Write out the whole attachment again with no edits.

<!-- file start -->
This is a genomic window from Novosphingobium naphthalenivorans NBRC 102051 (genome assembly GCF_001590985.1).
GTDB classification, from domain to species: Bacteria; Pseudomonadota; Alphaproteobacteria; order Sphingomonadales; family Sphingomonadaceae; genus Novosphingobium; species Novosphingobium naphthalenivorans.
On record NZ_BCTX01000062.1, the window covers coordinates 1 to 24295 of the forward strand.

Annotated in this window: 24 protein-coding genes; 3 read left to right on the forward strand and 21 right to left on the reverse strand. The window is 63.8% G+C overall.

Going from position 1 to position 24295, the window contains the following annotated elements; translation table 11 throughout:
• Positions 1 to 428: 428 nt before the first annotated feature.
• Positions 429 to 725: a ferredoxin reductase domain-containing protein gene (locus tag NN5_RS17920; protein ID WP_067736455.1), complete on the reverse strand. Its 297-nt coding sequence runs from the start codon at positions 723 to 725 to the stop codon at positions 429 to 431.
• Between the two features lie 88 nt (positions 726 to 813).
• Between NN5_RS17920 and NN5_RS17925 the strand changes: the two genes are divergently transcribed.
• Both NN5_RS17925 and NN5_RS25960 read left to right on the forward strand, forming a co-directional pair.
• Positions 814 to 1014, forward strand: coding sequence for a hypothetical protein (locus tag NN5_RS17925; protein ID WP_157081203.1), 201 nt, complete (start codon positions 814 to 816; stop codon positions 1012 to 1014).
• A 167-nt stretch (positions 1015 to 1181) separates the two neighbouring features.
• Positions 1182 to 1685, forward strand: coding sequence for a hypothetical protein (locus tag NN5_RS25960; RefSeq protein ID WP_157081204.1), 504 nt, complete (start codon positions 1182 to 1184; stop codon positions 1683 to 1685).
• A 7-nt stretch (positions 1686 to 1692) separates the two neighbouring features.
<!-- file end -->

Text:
This is a genomic window from Novosphingobium naphthalenivorans NBRC 102051 (genome assembly GCF_001590985.1).
GTDB classification, from domain to species: Bacteria; Pseudomonadota; Alphaproteobacteria; order Sphingomonadales; family Sphingomonadaceae; genus Novosphingobium; species Novosphingobium naphthalenivorans.
On record NZ_BCTX01000062.1, the window covers coordinates 1 to 24295 of the forward strand.

Annotated in this window: 24 protein-coding genes; 3 read left to right on the forward strand and 21 right to left on the reverse strand. The window is 63.8% G+C overall.

Going from position 1 to position 24295, the window contains the following annotated elements; translation table 11 throughout:
• Positions 1 to 428: 428 nt before the first annotated feature.
• Positions 429 to 725: a ferredoxin reductase domain-containing protein gene (locus tag NN5_RS17920; protein ID WP_067736455.1), complete on the reverse strand. Its 297-nt coding sequence runs from the start codon at positions 723 to 725 to the stop codon at positions 429 to 431.
• Between the two features lie 88 nt (positions 726 to 813).
• Between NN5_RS17920 and NN5_RS17925 the strand changes: the two genes are divergently transcribed.
• Both NN5_RS17925 and NN5_RS25960 read left to right on the forward strand, forming a co-directional pair.
• Positions 814 to 1014, forward strand: coding sequence for a hypothetical protein (locus tag NN5_RS17925; protein ID WP_157081203.1), 201 nt, complete (start codon positions 814 to 816; stop codon positions 1012 to 1014).
• A 167-nt stretch (positions 1015 to 1181) separates the two neighbouring features.
• Positions 1182 to 1685, forward strand: coding sequence for a hypothetical protein (locus tag NN5_RS25960; RefSeq protein ID WP_157081204.1), 504 nt, complete (start codon positions 1182 to 1184; stop codon positions 1683 to 1685).
• A 7-nt stretch (positions 1686 to 1692) separates the two neighbouring features.